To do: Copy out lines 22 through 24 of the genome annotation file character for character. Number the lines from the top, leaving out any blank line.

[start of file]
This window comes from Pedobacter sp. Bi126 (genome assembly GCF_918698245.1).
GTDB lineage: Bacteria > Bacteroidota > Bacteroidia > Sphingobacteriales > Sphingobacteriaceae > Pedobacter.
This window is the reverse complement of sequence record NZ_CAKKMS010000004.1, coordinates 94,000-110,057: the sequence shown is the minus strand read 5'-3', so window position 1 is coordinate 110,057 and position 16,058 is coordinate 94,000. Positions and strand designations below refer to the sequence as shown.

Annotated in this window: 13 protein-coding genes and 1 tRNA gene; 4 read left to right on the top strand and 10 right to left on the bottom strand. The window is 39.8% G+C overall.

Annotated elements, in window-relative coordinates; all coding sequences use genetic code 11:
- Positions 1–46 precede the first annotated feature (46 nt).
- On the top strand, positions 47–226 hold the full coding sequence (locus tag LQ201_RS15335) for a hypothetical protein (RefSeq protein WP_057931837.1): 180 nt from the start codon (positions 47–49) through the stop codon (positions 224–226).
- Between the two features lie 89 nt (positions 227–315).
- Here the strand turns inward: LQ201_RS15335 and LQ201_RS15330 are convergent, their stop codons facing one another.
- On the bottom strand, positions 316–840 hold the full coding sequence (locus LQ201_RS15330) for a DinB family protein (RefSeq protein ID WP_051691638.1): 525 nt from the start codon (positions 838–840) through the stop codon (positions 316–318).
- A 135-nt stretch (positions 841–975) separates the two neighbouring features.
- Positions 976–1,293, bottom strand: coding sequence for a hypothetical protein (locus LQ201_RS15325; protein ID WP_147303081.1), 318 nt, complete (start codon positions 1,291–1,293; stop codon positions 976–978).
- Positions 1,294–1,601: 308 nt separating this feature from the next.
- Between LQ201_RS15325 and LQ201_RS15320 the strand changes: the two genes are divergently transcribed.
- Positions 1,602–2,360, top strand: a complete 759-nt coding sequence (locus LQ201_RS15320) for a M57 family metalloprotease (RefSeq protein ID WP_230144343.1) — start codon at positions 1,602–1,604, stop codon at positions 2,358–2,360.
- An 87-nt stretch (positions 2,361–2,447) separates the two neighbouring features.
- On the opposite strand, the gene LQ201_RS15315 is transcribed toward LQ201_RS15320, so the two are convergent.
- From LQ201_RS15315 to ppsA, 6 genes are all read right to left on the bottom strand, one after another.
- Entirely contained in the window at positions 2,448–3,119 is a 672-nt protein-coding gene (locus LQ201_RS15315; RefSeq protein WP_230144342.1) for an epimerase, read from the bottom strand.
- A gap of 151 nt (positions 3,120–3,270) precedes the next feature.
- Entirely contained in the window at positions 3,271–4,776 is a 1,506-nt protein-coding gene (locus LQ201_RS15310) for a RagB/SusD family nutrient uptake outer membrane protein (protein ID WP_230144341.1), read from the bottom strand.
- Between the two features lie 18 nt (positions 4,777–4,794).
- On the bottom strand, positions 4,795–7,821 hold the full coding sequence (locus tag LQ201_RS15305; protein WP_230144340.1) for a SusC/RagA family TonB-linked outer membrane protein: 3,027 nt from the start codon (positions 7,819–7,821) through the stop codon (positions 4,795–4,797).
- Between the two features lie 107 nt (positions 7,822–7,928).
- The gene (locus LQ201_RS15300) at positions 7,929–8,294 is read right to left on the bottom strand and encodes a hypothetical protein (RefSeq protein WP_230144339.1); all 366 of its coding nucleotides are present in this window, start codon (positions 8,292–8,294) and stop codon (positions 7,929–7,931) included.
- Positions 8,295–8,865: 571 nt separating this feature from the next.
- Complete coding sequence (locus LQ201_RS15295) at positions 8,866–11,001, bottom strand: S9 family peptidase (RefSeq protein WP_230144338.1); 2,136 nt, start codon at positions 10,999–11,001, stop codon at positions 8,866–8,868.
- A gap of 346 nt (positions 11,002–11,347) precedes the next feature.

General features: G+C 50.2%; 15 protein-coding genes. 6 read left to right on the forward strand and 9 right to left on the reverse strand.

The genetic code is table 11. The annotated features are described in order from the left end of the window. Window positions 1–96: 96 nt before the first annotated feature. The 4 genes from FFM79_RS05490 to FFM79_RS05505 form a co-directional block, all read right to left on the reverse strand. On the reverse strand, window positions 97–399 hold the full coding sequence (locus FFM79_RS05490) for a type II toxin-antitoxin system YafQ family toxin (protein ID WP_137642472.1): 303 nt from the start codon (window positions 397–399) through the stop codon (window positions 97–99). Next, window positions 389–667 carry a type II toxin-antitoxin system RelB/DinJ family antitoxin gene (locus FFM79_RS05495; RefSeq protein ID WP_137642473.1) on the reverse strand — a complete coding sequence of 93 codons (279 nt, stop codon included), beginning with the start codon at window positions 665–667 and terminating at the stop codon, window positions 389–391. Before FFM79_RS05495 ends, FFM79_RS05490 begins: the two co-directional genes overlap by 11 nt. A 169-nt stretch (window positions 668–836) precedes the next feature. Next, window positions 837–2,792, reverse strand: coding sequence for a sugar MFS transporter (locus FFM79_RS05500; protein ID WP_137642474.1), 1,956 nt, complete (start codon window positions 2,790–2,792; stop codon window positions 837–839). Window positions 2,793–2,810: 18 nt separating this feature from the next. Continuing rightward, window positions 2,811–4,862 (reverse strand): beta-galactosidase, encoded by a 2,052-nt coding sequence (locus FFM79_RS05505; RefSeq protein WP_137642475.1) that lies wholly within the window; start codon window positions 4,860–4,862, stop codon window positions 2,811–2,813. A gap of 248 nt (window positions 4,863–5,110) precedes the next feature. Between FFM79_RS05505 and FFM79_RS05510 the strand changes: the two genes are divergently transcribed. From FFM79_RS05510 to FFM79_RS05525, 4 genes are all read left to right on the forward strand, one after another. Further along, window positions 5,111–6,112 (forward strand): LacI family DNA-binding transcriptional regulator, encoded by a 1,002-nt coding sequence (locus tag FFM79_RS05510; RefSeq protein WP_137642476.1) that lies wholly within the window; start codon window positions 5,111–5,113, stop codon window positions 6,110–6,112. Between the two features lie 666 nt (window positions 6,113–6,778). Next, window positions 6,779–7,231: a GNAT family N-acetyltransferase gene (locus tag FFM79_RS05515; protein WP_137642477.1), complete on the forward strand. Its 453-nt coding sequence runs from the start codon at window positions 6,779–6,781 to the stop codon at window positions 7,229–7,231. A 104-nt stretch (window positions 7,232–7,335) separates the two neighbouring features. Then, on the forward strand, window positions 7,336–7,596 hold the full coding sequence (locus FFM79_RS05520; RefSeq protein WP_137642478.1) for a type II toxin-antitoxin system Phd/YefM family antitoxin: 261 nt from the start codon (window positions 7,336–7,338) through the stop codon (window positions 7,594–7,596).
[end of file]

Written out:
- Between the two features lie 18 nt (positions 4,777–4,794).
- On the bottom strand, positions 4,795–7,821 hold the full coding sequence (locus tag LQ201_RS15305; protein WP_230144340.1) for a SusC/RagA family TonB-linked outer membrane protein: 3,027 nt from the start codon (positions 7,819–7,821) through the stop codon (positions 4,795–4,797).
- Between the two features lie 107 nt (positions 7,822–7,928).